On October 21, 2021, Florida Governor DeSantis called on the Florida Legislature to pass a law combatting federal vaccine mandates and requested a special legislative session rather than waiting until the normal legislative sessions resume next year. The Florida Legislature proposed such legislation (SB 2B/HB 1B), which was approved during a special legislative session and enacted by Governor DeSantis on November 18, 2021 (“Florida’s Law”). Essentially, Florida’s Law prohibits private employers from imposing COVID-19 vaccination requirements for certain employees, requires employers to exempt certain employees from vaccination requirements, provides a complaint mechanism for employees terminated for refusing to comply with a vaccine mandate, and imposes required fines for any employer who violates the law. Florida’s Law also prohibits public employers from imposing COVID-19 vaccine mandates, but the restrictions differ and are not covered in this article.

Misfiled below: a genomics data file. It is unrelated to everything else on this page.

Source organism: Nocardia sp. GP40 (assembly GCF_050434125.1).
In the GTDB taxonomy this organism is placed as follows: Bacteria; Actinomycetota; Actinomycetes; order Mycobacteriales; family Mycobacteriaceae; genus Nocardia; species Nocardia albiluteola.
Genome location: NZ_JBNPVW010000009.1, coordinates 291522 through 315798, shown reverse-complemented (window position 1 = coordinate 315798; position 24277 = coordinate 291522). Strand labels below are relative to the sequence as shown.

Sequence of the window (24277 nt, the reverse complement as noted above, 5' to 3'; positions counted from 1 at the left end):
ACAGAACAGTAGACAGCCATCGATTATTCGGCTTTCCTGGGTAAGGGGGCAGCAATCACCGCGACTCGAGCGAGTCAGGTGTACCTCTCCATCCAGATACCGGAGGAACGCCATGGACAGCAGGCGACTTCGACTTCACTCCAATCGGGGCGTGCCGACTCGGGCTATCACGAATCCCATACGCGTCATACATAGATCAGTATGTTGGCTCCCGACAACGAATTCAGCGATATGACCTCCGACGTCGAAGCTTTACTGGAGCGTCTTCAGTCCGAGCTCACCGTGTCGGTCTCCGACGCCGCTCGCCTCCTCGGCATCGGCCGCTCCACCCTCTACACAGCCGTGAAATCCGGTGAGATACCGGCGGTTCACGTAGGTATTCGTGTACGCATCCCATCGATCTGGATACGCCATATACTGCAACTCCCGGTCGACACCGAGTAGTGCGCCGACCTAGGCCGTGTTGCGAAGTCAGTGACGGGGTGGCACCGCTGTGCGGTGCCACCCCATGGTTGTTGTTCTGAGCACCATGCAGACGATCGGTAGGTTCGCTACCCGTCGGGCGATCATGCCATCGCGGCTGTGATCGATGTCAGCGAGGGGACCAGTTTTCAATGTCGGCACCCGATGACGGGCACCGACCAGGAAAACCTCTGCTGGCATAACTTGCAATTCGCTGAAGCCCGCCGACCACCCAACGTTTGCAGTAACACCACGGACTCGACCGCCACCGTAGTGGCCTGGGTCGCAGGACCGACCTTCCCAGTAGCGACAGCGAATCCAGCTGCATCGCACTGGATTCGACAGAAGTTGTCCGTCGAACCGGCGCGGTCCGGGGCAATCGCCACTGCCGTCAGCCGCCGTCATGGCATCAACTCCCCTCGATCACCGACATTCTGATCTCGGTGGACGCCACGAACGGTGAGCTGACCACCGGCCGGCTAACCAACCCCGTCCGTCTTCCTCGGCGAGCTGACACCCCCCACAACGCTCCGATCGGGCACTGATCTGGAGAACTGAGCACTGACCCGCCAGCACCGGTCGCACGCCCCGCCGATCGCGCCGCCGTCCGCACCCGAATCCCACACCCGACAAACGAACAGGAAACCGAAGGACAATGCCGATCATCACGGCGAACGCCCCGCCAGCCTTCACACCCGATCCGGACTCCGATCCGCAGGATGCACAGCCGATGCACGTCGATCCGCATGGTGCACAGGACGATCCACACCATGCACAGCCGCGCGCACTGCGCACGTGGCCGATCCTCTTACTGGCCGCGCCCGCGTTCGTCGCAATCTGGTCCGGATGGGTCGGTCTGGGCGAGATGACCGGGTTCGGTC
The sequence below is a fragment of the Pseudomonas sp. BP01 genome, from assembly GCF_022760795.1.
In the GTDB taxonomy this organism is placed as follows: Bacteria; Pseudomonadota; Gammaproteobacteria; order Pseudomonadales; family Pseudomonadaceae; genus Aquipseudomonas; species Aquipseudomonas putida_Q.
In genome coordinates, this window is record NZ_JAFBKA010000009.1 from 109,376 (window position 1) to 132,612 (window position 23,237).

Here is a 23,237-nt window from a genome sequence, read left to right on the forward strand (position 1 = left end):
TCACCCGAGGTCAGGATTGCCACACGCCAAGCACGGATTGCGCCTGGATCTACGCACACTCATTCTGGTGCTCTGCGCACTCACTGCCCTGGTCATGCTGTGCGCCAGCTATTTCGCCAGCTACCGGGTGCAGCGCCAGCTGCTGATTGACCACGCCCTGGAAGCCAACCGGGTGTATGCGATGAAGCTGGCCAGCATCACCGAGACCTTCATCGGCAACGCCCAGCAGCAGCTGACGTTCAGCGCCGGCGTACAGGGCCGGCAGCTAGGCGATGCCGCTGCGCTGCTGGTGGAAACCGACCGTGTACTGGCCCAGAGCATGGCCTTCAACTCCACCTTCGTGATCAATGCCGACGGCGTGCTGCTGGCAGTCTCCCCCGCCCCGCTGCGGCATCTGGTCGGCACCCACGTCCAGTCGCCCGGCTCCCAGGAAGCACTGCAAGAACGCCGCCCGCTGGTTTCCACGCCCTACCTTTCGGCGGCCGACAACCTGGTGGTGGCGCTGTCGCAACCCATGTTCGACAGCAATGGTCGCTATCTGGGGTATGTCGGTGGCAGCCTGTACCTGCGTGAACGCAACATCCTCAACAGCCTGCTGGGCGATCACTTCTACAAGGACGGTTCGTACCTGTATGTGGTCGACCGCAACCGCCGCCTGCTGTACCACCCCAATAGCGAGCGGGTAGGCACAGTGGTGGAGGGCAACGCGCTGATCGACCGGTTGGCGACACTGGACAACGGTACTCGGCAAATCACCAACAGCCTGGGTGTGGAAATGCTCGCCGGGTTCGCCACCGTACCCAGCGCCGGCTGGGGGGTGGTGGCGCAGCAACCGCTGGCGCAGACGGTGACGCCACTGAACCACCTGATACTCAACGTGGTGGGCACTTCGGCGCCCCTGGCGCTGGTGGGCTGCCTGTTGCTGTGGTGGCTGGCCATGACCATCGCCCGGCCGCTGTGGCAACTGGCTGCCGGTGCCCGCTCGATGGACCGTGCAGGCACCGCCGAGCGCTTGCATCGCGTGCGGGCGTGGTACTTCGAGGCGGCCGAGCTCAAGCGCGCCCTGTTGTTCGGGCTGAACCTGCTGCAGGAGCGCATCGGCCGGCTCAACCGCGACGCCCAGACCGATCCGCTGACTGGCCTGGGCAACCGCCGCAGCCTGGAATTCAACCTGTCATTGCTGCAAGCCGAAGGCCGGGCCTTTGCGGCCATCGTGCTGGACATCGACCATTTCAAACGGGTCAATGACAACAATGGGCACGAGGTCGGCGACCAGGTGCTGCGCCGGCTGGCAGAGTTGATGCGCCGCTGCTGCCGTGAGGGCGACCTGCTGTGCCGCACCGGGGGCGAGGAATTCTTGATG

Federal ETS Regulations v. Florida’s Law
The ETS establishes minimum vaccination, vaccination verification, face covering, and testing requirements to address the grave danger of COVID-19 in the workplace. The ETS provides as follows:

  • Requires employers to establish, implement, and enforce a written mandatory vaccination policy.
  • Employers can choose to provide employees the option of weekly testing. Employers are not required to offer this option or pay for the cost of testing if they do offer it.
  • The ETS only applies to private employers with 100 or more employees.
  • The ETS does not apply to employees who do not report to a workplace where other individuals, such as co-workers or customers are present; who work only from home; or who work exclusively outdoors.
  • Employers must require employees who are not vaccinated to wear a face-covering when indoors and occupying a vehicle with another person for work purposes with limited exceptions. Employers are not required to pay for the face-coverings or other personal protective equipment (PPE).
  • Employers are required to obtain each employee’s vaccination status, proof of vaccination (if vaccinated), and maintain records of such, and make them available upon request from the employee, employee’s representative, or OSHA.
  • Noncompliance will subject employers to fines or other penalties.

Florida’s Law prohibits private employers from imposing a COVID-19 vaccine mandate for employees unless certain individual exemptions are made available. Florida’s Law provides: